She believes the 'Meet the Superhumans' advert used by the Channel 4 television company in Great Britain ahead of the 2012 Paralympic Games has been a double-edged sword for people with an impairment. "Ultimately I love the Superhuman idea, the concept of it is fantastic but it kind of got stretched out so much that it wasn't just about the Paralympians, it was about everyone in the disabled community. After London 2012 I had people approaching me in the street saying, 'My life is horrible now because of what you've done, people come and ask me why are you not the next world beater, why are you claiming benefits and not getting a job.' To have real people coming to you and saying that - we thought as Paralympians we were changing the world for the better but we actually made a lot of people's lives a lot more difficult. You know nobody looks at an able-bodied person walking down the street and goes, 'Oh that's the next Usain Bolt', but everyone looks at a person in a wheelchair or an amputee and goes, 'Why are you not racing against Jonnie Peacock?'" (, 07 Nov 2019)

She hopes to work on television once her sporting career is over, and in 2018 she presented a show called Countryfile. "I am just trying to grab the opportunities that I can and build as much of a network up as I can while still focusing on my athletics. What I found through thinking about the future was a new motivation to realise how lucky I am and how privileged a position I'm currently in. It's quite nice to have that distraction. It's quite nice not to be totally obsessed with the next championships that are coming up." (, 04 Mar 2019;, 26 Aug 2018, 12 May 2018)


Unit Date Rank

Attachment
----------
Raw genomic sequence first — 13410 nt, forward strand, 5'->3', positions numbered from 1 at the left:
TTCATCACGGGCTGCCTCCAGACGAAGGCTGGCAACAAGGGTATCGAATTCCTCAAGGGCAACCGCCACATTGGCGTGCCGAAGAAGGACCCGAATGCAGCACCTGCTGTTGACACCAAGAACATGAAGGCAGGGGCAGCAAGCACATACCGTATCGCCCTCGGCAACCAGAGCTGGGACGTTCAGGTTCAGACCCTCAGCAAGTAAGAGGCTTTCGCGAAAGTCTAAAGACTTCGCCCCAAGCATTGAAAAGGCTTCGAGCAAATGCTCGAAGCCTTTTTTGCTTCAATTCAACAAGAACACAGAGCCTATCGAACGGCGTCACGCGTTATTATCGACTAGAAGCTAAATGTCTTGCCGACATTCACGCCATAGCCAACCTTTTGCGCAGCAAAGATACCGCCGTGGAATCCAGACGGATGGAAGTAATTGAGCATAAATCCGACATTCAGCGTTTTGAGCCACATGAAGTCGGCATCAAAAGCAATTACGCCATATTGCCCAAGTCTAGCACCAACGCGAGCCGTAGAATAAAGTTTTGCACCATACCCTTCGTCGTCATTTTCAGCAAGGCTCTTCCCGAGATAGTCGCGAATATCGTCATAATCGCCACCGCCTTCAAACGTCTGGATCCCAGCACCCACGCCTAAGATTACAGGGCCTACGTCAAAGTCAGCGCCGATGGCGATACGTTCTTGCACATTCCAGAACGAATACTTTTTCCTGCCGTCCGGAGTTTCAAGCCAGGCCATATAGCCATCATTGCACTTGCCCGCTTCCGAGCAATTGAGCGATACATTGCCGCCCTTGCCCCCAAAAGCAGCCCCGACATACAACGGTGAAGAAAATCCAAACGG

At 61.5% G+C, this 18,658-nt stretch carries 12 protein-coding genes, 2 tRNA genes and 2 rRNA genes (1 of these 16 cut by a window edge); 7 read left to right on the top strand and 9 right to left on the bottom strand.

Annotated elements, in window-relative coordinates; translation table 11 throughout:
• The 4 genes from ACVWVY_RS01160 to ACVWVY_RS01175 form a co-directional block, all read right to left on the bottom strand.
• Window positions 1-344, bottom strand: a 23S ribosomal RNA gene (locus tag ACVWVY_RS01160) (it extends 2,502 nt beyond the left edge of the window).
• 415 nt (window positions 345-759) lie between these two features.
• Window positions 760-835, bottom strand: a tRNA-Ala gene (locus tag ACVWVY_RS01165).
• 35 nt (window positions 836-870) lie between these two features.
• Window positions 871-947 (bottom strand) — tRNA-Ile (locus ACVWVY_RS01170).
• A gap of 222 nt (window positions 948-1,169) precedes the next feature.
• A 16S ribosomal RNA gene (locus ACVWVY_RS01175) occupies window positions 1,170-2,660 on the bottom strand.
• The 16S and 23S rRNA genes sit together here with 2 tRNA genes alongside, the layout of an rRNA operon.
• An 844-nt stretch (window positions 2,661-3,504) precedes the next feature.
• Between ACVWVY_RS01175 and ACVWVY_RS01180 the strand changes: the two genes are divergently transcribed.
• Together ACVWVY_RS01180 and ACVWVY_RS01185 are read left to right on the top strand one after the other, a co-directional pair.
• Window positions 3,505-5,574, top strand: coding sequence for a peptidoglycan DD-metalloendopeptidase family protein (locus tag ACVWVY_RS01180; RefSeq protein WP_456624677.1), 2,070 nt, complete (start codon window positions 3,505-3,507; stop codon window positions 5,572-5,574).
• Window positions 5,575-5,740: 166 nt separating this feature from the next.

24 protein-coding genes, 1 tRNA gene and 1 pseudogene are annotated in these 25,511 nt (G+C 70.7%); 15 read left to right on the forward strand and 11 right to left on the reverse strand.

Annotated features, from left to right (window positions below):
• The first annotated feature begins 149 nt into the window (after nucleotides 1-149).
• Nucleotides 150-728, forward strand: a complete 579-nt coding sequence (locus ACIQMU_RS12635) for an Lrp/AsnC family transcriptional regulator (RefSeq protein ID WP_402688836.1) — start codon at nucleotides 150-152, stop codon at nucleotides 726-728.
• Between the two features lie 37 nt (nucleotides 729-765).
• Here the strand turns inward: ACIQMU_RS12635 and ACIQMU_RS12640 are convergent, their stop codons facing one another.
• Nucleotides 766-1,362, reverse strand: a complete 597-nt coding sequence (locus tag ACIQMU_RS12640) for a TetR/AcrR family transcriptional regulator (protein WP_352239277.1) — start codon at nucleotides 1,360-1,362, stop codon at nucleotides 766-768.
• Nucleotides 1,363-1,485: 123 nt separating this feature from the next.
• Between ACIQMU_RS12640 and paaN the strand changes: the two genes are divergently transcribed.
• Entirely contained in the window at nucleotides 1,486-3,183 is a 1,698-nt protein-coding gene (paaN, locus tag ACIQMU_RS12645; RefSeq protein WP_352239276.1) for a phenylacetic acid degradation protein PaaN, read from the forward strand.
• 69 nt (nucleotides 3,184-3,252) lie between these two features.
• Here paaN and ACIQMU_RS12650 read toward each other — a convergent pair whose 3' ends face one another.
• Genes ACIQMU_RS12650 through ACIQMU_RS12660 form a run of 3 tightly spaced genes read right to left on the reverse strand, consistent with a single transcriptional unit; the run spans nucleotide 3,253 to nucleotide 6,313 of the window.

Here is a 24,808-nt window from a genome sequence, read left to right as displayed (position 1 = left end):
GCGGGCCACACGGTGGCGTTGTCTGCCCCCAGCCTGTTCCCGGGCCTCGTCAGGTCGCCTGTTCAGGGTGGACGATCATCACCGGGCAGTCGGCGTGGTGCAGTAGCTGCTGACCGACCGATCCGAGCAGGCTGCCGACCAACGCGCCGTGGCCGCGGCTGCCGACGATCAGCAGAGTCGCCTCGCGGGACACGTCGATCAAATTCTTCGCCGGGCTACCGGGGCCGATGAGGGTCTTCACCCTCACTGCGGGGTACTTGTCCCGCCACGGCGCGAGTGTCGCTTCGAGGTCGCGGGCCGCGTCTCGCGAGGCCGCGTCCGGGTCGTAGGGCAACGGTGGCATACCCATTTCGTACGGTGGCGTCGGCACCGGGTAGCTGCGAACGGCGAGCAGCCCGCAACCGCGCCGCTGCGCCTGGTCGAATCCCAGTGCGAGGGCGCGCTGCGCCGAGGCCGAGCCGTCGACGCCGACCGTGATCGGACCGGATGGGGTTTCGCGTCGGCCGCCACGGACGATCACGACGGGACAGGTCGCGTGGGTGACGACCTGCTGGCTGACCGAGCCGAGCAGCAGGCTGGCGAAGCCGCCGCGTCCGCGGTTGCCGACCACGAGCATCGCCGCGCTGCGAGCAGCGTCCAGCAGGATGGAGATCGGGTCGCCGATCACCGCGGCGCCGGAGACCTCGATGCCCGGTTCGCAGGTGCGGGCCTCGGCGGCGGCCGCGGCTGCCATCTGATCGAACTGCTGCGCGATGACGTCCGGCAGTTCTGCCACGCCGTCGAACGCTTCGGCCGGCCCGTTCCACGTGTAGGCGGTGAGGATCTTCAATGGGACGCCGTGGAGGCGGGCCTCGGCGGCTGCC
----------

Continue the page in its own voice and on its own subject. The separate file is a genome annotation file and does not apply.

2011 IPC Athletics World Championships (Christchurch, New Zealand)
Event Medal Unit Date Rank
Women's 200 m T34 Final 2011-01-22 1
Women's 100 m T34 Final 2011-01-24 1
London 2012 Paralympic Games (London, Great Britain)
Event Medal Unit Date Rank
Women's 100 m T34 Heat 2 2012-08-31 1
Women's 100 m T34 Final Round 2012-08-31 1
Women's 200 m T34 Heat 2 2012-09-06 1
Women's 200 m T34 Final Round 2012-09-06 1
IPC Athletics World Championships (Lyon, France)
Event Medal Unit Date Rank
Women's 200 m T34 Final 1 2013-07-20 1
Women's 100 m T34 Final 1 2013-07-22 1
IPC Athletics 2015 World Championships (Doha, Qatar)
Event Medal Unit Date Rank
Women's 100 m T34 Final 1 2015-10-22 1
Women's 800 m T34 Final 1 2015-10-28 1
Women's 400 m T34 Final 1 2015-10-31 1
Rio 2016 Paralympic Games (Rio de Janeiro, Brazil)
Event Medal Unit Date Rank
Women's 100 m T34 Final Round 2016-09-10 1
Women's 400 m T34 Final Round 2016-09-14 1
Women's 800 m T34 Final Round 2016-09-16 1
World Para Athletics Championships London 2017 (London, Great Britain)
Event Medal Unit Date Rank
Women's 100 m T34 Final 1 2017-07-14 1
Women's 800 m T34 Final 1 2017-07-17 1
Women's 400 m T34 Final 1 2017-07-20 1